- Solomon Hykes, the founder and chief technology officer at Docker, is leaving the company.
- Hykes is widely credited with developing the core technology behind the $US1.3 billion startup, which makes it faster and easier for developers to deploy code.
- Hykes emphasised that his departure is not “a dramatic event.” He’ll remain on the board.
Docker founder and chief technology officer Solomon Hykes is leaving the $US1.3 billion developer platform startup.
In a blog post announcing his departure on Wednesday, Hykes framed his move as a reflection of the company’s evolution as its cloud computing technology becomes an increasingly important business.
“To take advantage of this opportunity, we need a CTO by Steve’s side with decades of experience shipping and supporting software for the largest corporations in the world,” Hykes said. referring to CEO Steve Singh.
“So I now have a new role: to help find that ideal CTO, provide the occasional bit of advice, and get out of the team’s way as they continue to build a juggernaut of a business. As a shareholder, I couldn’t be happier to accept this role.”
Hykes is widely seen as a pioneer of one of most important technologies in the cloud computing business. He’s credited with developing Docker’s name stake technology, which lets developers take a bunch of code and wrap it up in what is known as a “software container.”
Containers makes it so developers can write a set of code just once, and run it anywhere, on any server or big computing cloud service. This makes it much easier for them to manage all the different moving parts of an app and funnel in their updates quickly and cheaply.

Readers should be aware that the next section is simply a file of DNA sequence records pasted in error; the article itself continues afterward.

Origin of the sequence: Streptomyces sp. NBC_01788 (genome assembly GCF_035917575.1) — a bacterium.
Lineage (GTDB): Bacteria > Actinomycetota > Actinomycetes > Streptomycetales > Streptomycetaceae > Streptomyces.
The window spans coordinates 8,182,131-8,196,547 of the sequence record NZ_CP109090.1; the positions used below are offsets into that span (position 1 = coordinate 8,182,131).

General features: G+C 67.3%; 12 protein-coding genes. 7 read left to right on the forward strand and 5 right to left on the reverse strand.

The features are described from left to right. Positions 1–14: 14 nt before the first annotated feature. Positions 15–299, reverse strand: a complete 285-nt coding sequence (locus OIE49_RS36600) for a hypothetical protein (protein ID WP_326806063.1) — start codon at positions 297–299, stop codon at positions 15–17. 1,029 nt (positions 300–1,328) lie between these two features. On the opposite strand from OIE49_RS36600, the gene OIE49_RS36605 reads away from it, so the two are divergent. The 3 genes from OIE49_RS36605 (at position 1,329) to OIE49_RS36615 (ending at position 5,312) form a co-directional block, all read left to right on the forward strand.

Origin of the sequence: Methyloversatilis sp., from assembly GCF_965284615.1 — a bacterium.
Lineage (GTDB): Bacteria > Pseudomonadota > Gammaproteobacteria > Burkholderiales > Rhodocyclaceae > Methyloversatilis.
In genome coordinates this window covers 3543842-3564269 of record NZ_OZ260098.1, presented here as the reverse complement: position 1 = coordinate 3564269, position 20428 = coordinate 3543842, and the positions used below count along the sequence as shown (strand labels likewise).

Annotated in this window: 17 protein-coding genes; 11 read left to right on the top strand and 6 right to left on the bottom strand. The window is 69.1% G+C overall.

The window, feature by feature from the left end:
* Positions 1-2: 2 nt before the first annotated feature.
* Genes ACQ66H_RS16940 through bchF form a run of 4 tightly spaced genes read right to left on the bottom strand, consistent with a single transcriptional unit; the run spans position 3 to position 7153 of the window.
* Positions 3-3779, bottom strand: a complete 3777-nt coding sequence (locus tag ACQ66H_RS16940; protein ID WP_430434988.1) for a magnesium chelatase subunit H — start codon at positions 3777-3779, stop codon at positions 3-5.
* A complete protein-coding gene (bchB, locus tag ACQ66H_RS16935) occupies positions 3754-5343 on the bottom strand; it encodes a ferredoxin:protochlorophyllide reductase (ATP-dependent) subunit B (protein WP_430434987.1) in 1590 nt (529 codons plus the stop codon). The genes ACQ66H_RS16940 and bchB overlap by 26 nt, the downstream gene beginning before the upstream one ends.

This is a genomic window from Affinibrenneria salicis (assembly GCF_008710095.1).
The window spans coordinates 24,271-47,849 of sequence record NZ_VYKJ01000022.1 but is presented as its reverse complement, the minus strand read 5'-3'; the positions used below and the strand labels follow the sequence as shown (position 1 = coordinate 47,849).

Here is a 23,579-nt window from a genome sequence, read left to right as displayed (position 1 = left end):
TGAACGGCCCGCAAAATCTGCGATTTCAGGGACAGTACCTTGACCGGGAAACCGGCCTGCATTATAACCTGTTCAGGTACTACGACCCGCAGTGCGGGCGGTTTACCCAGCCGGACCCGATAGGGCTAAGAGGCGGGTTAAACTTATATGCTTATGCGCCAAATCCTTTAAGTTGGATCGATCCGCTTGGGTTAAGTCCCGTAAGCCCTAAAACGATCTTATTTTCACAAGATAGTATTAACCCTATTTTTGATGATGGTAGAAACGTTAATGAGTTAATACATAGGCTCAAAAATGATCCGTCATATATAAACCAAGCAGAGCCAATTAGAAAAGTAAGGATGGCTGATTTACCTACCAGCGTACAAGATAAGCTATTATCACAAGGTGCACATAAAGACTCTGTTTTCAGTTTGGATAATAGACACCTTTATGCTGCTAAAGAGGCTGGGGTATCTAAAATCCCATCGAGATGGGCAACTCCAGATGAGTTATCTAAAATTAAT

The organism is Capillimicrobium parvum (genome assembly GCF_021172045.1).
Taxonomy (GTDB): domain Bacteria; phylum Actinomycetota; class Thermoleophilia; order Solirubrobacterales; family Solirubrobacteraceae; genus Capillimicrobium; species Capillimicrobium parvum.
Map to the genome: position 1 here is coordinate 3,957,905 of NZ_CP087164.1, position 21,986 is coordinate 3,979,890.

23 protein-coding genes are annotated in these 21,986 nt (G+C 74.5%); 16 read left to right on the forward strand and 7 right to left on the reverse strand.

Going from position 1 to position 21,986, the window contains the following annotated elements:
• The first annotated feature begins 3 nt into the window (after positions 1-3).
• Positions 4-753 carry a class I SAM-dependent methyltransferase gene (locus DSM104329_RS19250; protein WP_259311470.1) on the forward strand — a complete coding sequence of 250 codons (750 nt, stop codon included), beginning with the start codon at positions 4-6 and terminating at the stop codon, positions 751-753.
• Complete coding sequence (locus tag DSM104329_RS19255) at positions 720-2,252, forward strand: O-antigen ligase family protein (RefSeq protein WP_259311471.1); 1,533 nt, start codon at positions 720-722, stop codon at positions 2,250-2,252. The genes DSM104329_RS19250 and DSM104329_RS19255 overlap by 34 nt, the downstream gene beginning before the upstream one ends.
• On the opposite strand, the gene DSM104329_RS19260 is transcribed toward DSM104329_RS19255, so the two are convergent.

“Our premise is that it’s good to develop to target a programmable layer,” Hykes told Business Insider’s Matt Weinberger back in 2016.
Hykes’ departure comes almost one year after Ben Golub handed the CEO reins to former SAP and Concur executive Singh.
Docker came onto the scene five years ago out of another startup founded by Hykes called Dotcloud. Dotcloud, which Hykes started in 2008 and ran as CEO, didn’t do very well. But its container technology was wildly popular. Ultimately, the team decided to focus on this one product and rebranded as Docker.
Hykes will remain on the Docker board and retain significant ownership over the company, though he said he will no longer have any role in the company’s day-to-day operations.
“After obsessing for so many years over my own ideas, I am rediscovering the joys of putting myself at the service of others – my friends, my family, and the brilliant entrepreneurs I’ve been lucky enough to advise and invest in over the years,” Hykes wrote. “Over the coming months I plan to use my experience to help them in any way I can.